1. What is the question or goal? The most effective citizen science project is one that is explicitly question driven, versus one that simply involves data collection. A direct and succinct research goal can be the key to engaging participants for the long haul, especially for education and environmental awareness. It is also important to consider having educational and outreach goals as well, to increase the public's conceptual knowledge, their scientific process skills, perhaps their scientific thinking, and ultimately, to change behavior.
2. What type of project will it be? Depending on the level of public engagement you are seeking, you may design your project to align with one of the three categories: contributory, collaborative, or co-created.
3. Who will be the lead scientist(s) and/or expert(s)? The expert, or preferably team of experts, must be willing to work with non-experts and be conscious of the project's goals that may aim farther than their own realm of science- meaning, the implications the results may have on the community. Bringing scientists from different perspectives, and creating a cross-disciplinary team, allows for the coverage of a larger breadth of knowledge for the project.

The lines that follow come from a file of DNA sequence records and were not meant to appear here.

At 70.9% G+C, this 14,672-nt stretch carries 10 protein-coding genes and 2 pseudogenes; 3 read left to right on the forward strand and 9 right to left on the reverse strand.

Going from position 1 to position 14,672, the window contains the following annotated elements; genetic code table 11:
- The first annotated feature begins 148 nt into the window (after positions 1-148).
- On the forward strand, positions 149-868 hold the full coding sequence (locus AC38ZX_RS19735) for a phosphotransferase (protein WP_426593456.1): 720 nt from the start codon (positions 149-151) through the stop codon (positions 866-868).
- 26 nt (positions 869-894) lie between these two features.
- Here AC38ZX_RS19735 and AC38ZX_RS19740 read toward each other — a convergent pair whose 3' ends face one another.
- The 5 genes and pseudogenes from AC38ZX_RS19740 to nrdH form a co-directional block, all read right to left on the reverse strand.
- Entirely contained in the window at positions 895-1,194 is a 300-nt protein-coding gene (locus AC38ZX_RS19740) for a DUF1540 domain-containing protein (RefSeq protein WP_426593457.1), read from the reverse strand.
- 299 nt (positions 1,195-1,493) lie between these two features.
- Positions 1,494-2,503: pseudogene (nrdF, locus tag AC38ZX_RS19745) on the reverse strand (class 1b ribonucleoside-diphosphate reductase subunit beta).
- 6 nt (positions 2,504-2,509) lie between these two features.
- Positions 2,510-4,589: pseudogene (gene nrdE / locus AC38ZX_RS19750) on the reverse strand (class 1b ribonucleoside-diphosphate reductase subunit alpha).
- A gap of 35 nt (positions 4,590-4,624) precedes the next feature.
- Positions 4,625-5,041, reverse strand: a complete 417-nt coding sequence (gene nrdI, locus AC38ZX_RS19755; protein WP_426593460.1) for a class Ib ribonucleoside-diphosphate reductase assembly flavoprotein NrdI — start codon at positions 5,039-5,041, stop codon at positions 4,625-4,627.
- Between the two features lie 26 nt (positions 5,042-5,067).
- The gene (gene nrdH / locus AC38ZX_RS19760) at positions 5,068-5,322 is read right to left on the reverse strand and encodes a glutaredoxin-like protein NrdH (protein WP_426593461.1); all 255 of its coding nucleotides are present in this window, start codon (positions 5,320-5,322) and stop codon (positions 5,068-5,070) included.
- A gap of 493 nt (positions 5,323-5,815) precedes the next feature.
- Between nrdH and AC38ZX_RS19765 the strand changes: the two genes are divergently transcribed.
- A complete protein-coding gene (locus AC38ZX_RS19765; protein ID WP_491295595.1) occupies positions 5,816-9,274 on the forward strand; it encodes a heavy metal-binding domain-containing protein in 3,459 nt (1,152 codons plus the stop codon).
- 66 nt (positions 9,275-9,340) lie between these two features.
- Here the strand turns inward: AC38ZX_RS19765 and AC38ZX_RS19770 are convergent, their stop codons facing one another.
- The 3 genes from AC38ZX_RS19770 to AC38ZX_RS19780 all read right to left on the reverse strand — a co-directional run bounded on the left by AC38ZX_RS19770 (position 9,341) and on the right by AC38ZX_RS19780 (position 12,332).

4. What sort of training will be involved? Providing training workshops is an effective way to reach a large group of people, yet training in smaller increments also allows for a more continuous interaction with the project designer, scientists, and citizens. Training resources should be made widely available. Also, too much technicality may seem daunting and discouraging for individuals not familiar to the scientific method. It is also crucial to make volunteers aware for potential bias in their data collection.
5. How will data be collected and entered? Consider designing a system relatively simple and brief in duration. Using a web or mobile application can provide easy access for your participants to enter data. You must also think about the validity of the data you are collecting from non-experts- is there a way to validate that data? Or could it be easily corrected? Pilot testing can offer insight to what works and what does not.